Throwback Thursday: Commerce’s long history of incentives secrecy
This week, state Sen. Dick Harpootlian filed a lawsuit against the S.C. Department of Commerce to force the disclosure of Commerce records on two corporate incentives deals, one of which included a nearly $36 million state grant for the Giti Tire plant in Chester County, written about by The Nerve here and here.
This is just the latest example of Commerce’s habitual refusal to exercise even the most basic levels of transparency, notwithstanding the state’s open-records laws, as The Nerve has extensively documented over the years. In 2011, Commerce refused to provide any details on how $270 million in taxpayer-backed bonds for the Boeing assembly plant was actually spent. In 2013, it took four open-records requests over 18 months to obtain documents for the BMW incentives agreement – and even then Commerce refused to detail the number of jobs created and tax credits claimed. Commerce refuses to this day to disclose the original cost-benefit estimates for the 2015 Volvo project and 2017 expansion. In 2018, Commerce refused to disclose even the “general summary of state and local incentives” provided to any S.C. counties that wanted to compete for the Amazon headquarters project.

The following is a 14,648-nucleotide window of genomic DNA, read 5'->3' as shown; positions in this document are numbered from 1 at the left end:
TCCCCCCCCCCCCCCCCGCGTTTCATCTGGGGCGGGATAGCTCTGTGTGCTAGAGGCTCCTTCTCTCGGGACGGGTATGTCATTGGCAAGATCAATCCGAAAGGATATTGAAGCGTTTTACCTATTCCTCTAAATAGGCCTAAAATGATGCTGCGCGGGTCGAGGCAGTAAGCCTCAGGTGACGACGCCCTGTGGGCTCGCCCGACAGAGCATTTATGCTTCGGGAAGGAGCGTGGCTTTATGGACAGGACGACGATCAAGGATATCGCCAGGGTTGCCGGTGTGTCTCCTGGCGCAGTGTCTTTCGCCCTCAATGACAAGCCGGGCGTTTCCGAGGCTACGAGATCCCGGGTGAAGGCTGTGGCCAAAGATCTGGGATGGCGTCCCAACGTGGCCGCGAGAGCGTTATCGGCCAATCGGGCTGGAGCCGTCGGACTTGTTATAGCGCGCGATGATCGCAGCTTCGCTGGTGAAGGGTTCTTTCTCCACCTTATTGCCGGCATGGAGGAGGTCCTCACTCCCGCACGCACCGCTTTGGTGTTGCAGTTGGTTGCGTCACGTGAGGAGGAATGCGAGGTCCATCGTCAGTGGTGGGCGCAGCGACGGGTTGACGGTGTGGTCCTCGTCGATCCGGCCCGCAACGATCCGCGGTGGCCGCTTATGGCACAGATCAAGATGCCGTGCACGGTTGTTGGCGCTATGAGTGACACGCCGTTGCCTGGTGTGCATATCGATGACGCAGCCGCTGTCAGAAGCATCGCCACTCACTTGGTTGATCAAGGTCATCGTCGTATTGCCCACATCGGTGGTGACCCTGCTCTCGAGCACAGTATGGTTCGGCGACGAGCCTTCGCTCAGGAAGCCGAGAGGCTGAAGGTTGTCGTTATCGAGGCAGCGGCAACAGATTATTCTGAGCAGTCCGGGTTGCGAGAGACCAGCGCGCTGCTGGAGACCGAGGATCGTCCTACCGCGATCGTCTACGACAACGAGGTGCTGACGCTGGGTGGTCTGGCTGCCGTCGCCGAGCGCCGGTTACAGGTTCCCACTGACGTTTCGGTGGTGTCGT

After initially refusing to provide details on the 2013 incentives deal for the Element Electronics plant in Fairfield County, Commerce finally provided heavily redacted records – blacking out information such as a basic cost breakdown and names of company officials. Element, incidentally, announced in 2018 that it was closing its plant, though it later reversed that decision. And, not surprisingly, during legislative deliberations on the proposed Carolina Panthers incentives deal earlier this year, Commerce would only release a two-page “analysis” rife with unsubstantiated figures and assumptions.
The General Assembly has aided and abetted this long lack of transparency. The story featured below details how in 2014, the Commerce director asked House budget writers for “as much as [they] can spare” for Commerce’s secret deal-closing fund. The House Ways and Means Committee appropriated $37 million – despite having no details on how the money would be spent. Nearly all of that amount was later awarded for the Giti Tire plant.
S.C. Commerce Secretary Bobby Hitt had his hand out at a recent House Ways and Means subcommittee meeting, recalled Rep. Gary Simrill, the subcommittee chairman.
“He asked me, ‘I need as much as you can spare,’” said Simrill, R-York, when contacted Saturday by The Nerve.
In the end, the budget-writing Ways and Means Committee last month decided to “spare” $37.3 million in taxpayer money for Commerce’s “deal closing” fund, though, according to Simrill, Hitt didn’t ask for that amount during the subcommittee meeting.